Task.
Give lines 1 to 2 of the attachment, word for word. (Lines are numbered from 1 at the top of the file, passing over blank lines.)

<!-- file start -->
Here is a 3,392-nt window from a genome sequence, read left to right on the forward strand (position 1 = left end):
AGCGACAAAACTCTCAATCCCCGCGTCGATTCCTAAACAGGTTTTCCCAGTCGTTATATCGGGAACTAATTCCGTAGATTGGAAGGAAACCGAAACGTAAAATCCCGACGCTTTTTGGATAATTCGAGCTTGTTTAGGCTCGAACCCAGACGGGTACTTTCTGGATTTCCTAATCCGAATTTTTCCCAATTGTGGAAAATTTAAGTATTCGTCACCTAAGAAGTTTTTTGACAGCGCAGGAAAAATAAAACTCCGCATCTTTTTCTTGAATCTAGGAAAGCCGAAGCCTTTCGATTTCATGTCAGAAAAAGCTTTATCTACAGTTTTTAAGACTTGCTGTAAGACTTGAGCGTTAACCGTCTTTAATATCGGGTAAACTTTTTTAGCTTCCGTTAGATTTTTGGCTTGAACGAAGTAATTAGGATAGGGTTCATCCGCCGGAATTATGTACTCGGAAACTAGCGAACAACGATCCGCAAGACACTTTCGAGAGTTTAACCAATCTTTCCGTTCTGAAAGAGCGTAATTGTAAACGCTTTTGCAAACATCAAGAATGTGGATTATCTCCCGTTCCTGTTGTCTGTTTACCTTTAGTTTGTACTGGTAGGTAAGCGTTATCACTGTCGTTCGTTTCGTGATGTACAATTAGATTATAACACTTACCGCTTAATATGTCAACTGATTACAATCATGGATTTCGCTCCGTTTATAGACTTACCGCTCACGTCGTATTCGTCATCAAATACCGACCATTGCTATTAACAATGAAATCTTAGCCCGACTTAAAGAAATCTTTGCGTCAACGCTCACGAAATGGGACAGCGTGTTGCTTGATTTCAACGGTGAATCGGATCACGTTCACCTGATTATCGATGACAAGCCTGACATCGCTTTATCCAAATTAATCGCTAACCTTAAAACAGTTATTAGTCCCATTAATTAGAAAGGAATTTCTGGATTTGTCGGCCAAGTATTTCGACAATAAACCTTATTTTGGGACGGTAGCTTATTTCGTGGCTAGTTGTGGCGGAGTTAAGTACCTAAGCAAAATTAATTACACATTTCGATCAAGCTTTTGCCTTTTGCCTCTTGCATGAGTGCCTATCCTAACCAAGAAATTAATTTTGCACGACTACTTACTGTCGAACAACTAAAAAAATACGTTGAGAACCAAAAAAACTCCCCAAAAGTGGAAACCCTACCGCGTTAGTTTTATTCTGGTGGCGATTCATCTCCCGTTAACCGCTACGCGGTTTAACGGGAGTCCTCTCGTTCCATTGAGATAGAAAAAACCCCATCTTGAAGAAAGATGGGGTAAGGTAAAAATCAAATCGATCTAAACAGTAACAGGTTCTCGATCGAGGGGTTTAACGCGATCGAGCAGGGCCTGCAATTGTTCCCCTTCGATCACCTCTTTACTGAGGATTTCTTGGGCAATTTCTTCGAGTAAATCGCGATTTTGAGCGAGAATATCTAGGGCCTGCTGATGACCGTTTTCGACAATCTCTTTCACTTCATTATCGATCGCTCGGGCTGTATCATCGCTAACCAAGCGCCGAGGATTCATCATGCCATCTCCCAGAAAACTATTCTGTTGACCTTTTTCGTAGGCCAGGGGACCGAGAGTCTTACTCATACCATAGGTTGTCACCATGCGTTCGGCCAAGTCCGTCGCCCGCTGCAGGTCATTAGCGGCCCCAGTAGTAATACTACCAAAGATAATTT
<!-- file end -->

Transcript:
Here is a 3,392-nt window from a genome sequence, read left to right on the forward strand (position 1 = left end):
AGCGACAAAACTCTCAATCCCCGCGTCGATTCCTAAACAGGTTTTCCCAGTCGTTATATCGGGAACTAATTCCGTAGATTGGAAGGAAACCGAAACGTAAAATCCCGACGCTTTTTGGATAATTCGAGCTTGTTTAGGCTCGAACCCAGACGGGTACTTTCTGGATTTCCTAATCCGAATTTTTCCCAATTGTGGAAAATTTAAGTATTCGTCACCTAAGAAGTTTTTTGACAGCGCAGGAAAAATAAAACTCCGCATCTTTTTCTTGAATCTAGGAAAGCCGAAGCCTTTCGATTTCATGTCAGAAAAAGCTTTATCTACAGTTTTTAAGACTTGCTGTAAGACTTGAGCGTTAACCGTCTTTAATATCGGGTAAACTTTTTTAGCTTCCGTTAGATTTTTGGCTTGAACGAAGTAATTAGGATAGGGTTCATCCGCCGGAATTATGTACTCGGAAACTAGCGAACAACGATCCGCAAGACACTTTCGAGAGTTTAACCAATCTTTCCGTTCTGAAAGAGCGTAATTGTAAACGCTTTTGCAAACATCAAGAATGTGGATTATCTCCCGTTCCTGTTGTCTGTTTACCTTTAGTTTGTACTGGTAGGTAAGCGTTATCACTGTCGTTCGTTTCGTGATGTACAATTAGATTATAACACTTACCGCTTAATATGTCAACTGATTACAATCATGGATTTCGCTCCGTTTATAGACTTACCGCTCACGTCGTATTCGTCATCAAATACCGACCATTGCTATTAACAATGAAATCTTAGCCCGACTTAAAGAAATCTTTGCGTCAACGCTCACGAAATGGGACAGCGTGTTGCTTGATTTCAACGGTGAATCGGATCACGTTCACCTGATTATCGATGACAAGCCTGACATCGCTTTATCCAAATTAATCGCTAACCTTAAAACAGTTATTAGTCCCATTAATTAGAAAGGAATTTCTGGATTTGTCGGCCAAGTATTTCGACAATAAACCTTATTTTGGGACGGTAGCTTATTTCGTGGCTAGTTGTGGCGGAGTTAAGTACCTAAGCAAAATTAATTACACATTTCGATCAAGCTTTTGCCTTTTGCCTCTTGCATGAGTGCCTATCCTAACCAAGAAATTAATTTTGCACGACTACTTACTGTCGAACAACTAAAAAAATACGTTGAGAACCAAAAAAACTCCCCAAAAGTGGAAACCCTACCGCGTTAGTTTTATTCTGGTGGCGATTCATCTCCCGTTAACCGCTACGCGGTTTAACGGGAGTCCTCTCGTTCCATTGAGATAGAAAAAACCCCATCTTGAAGAAAGATGGGGTAAGGTAAAAATCAAATCGATCTAAACAGTAACAGGTTCTCGATCGAGGGGTTTAACGCGATCGAGCAGGGCCTGCAATTGTTCCCCTTCGATCACCTCTTTACTGAGGATTTCTTGGGCAATTTCTTCGAGTAAATCGCGATTTTGAGCGAGAATATCTAGGGCCTGCTGATGACCGTTTTCGACAATCTCTTTCACTTCATTATCGATCGCTCGGGCTGTATCATCGCTAACCAAGCGCCGAGGATTCATCATGCCATCTCCCAGAAAACTATTCTGTTGACCTTTTTCGTAGGCCAGGGGACCGAGAGTCTTACTCATACCATAGGTTGTCACCATGCGTTCGGCCAAGTCCGTCGCCCGCTGCAGGTCATTAGCGGCCCCAGTAGTAATACTACCAAAGATAATTT